Flows the Wrong Way, Part 2: The Right Way


In my last post, I covered my first attempt to implement TCP streaming in Flow, a data flow library for Elixir. My first attempts involved a bunch of failed Unix sockets, and an attempt to implement a GenStage that failed for reasons I didn’t understand. I eventually settled on this:

    fn -> nil end,
    fn _ -> { TcpStream.Aggregator.get_buffer(), nil } end,
    fn _ -> nil

Stream.resource/3 can be converted into a Flow with Flow.from_enumerables/2. This is implemented with the assumption that the stream is synchronous (I think), and it continuously polls the 2nd function for new stream items. I’m not entirely sure if you’re allowed to block the stream process, but if you were, you could write something like:

    fn -> socket end,
    fn socket -> { :gen_tcp.recv(socket), socket } end,
    fn socket -> nil

But let’s get back to my failure. TcpStream.Aggregator.get_buffer() is a GenServer call that polls each Socket’s internal buffer, and aggregates the results, and the stream continuously polls when it wants data, so the entire system is constantly polling and emptying the socket’s internal buffers.

The Bug

This is actually the bug I mentioned in the last article. Let’s discuss :gen_tcp’s behavior, and how it relates to this project. The data sources this project is dealing with is basically “one JSON object per line, but millions of lines”, which is actually really convenient. Trying to implement or use a streaming JSON decoder properly would be a real pain for this project, and the data is obviously too large to hold a single JSON object that large in memory, so keeping these JSON objects independent from a parsing perspective makes things much easier: you can just parse each line independently. However, because each JSON object is pretty large (some are larger than 50,000 characters), the lines can be really long. They are always newline delimited, however. To that end, the initial implementation of this project was using files on disk, and opening those files as streams with the :line option, which causes the file to be read line by line, rather than all at once or in fixed sized binary chunks.

:gen_tcp also offers a :line option, but also offers a :buffer option for configuring the size of the socket’s internal buffer, and the {:active, :once} feature for controlling backpressure and ensuring GenServer responsiveness. These 3 options interact in an interesting way. The socket wants to report lines, and it only wants to report one line at a time, and because :active, it reports them by sending messages to its controlling process. However, it has an internal buffer, so what it does is chunk the messages. It reads to the end of the line, or then end of its buffer, and sends the buffer to the controlling process, then it repeats until it reaches the end of the line, where it stops, waiting for the {:active, :once} to be reset so it can continue reading.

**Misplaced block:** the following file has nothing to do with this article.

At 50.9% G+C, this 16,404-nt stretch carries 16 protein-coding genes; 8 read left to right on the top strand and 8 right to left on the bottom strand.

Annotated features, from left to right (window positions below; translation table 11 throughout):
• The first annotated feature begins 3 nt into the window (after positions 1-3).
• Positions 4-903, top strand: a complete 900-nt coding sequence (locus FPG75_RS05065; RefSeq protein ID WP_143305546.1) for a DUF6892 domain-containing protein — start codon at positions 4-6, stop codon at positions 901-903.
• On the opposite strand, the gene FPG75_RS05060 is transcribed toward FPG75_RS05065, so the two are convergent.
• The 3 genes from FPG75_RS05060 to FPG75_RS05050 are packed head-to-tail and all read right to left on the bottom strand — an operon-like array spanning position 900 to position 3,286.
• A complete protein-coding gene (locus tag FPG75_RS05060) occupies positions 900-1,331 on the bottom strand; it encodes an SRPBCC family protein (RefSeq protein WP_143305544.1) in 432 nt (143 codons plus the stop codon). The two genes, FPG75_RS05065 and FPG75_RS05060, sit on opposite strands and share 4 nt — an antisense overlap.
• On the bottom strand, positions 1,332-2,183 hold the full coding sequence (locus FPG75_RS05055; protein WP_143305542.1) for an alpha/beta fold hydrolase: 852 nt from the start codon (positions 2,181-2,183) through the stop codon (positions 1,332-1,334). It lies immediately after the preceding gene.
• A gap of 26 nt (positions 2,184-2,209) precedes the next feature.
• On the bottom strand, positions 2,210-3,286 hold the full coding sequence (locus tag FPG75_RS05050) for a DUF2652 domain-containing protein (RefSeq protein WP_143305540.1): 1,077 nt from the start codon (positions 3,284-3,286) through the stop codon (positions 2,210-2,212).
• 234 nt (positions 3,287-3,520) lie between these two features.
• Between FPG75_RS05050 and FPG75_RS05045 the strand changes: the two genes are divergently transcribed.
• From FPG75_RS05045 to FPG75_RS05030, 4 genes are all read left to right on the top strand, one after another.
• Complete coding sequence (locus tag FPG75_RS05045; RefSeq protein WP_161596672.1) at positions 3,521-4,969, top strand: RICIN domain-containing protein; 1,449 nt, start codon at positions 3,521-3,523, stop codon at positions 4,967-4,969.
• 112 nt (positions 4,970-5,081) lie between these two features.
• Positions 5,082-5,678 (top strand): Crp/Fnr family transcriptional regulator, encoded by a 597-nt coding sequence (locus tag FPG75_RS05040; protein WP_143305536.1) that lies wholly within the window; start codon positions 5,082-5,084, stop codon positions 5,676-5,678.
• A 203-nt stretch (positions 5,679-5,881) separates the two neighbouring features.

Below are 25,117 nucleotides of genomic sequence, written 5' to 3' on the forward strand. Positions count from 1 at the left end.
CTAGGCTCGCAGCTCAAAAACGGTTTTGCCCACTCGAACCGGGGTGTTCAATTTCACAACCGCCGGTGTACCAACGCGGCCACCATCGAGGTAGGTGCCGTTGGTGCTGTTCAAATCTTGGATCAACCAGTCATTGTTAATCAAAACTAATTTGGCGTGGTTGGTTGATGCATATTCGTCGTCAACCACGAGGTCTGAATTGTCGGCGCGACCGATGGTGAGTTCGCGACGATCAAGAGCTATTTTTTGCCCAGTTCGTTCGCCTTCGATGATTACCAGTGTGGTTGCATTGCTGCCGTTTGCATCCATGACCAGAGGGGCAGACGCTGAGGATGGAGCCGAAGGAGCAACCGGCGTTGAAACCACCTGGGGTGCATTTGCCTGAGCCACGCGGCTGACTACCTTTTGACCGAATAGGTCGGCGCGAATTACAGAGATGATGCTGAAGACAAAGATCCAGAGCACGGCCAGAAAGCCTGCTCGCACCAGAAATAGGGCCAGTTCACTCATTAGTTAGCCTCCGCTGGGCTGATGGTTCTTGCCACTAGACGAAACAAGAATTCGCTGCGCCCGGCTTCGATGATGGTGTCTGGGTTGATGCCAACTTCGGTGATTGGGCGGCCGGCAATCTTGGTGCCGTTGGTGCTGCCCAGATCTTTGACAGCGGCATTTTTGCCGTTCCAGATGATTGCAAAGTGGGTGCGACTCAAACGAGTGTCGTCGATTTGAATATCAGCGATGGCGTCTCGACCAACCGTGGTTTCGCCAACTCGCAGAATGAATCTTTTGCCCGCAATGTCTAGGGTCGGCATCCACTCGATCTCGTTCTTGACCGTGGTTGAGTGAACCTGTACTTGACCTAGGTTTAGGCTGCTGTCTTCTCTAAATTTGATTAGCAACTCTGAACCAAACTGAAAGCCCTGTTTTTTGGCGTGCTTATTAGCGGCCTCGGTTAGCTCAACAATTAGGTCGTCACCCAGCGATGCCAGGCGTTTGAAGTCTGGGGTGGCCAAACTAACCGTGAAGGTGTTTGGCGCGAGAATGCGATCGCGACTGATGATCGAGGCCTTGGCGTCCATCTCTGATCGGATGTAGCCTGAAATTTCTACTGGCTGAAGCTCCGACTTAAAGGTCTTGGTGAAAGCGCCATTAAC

This means that, even if you have {:active, :once} set, you can receive multiple messages from your socket while in :line mode. You won’t be overwhelmed with data (except in pathological cases), but you might receive a couple more messages than you expect. Reconstructing the message is easy, you just concatenate the buffers you receive. When someone empties your buffer, you can reset {:active, :once}, and fill your buffer again. Based on your knowledge of the rest of the system, can you see the bug yet?

Here’s the bug: Stream.resource/3 continuously polls the Aggregator, and the Aggregator in turn polls the sockets directly. It does this constantly, because it’s a spinlock. So what happens if a Socket gets polled in the middle of a line? That is, what happens with :gen_tcp has sent one part of a line to a Socket, but not the other, and the Socket gets polled? It returns a partial buffer, and the rest of the buffer ends up divorced, and neither of them are valid JSON objects, so the entire line would be lost.

We initially thought this bug was a buffer size issue: that :gen_tcp simply truncated lines that were too long. This is tantalizingly close to how it works (because shorter lines are never split like this), but we should have known better. However, when looking at the data that was getting truncated and dropped, we didn’t see data that wasn’t going to be dropped elsewhere, as we were primarily concerned with shorter posts. Fun fact (actually this time), most of the posts that got dropped due to length were either very long link heavy posts (heavily researched articles, long lists of deals with links to store pages) because the links got encoded with escape sequences to fit into JSON strings without breaking. Other posts that got dropped were a genre we code named “Unicode fuckery”, which were either posts with huge numbers of emoji, or Zalgo-esque spaghetti nightmare posts that caused mobile browsers and clients to crash under the strain, except instead of a steady degradation into unreadability, they were just solid walls of character noise. Both of these presented problems due to the way they were encoded in JSON: as "\uXXXX" characters. They also tended to be compound Unicode characters, so each “character” would be multiple escape sequences so although the site had a limit on the size of its content, the JSON representation could be up to 8 times larger thanks to this sort of encoding.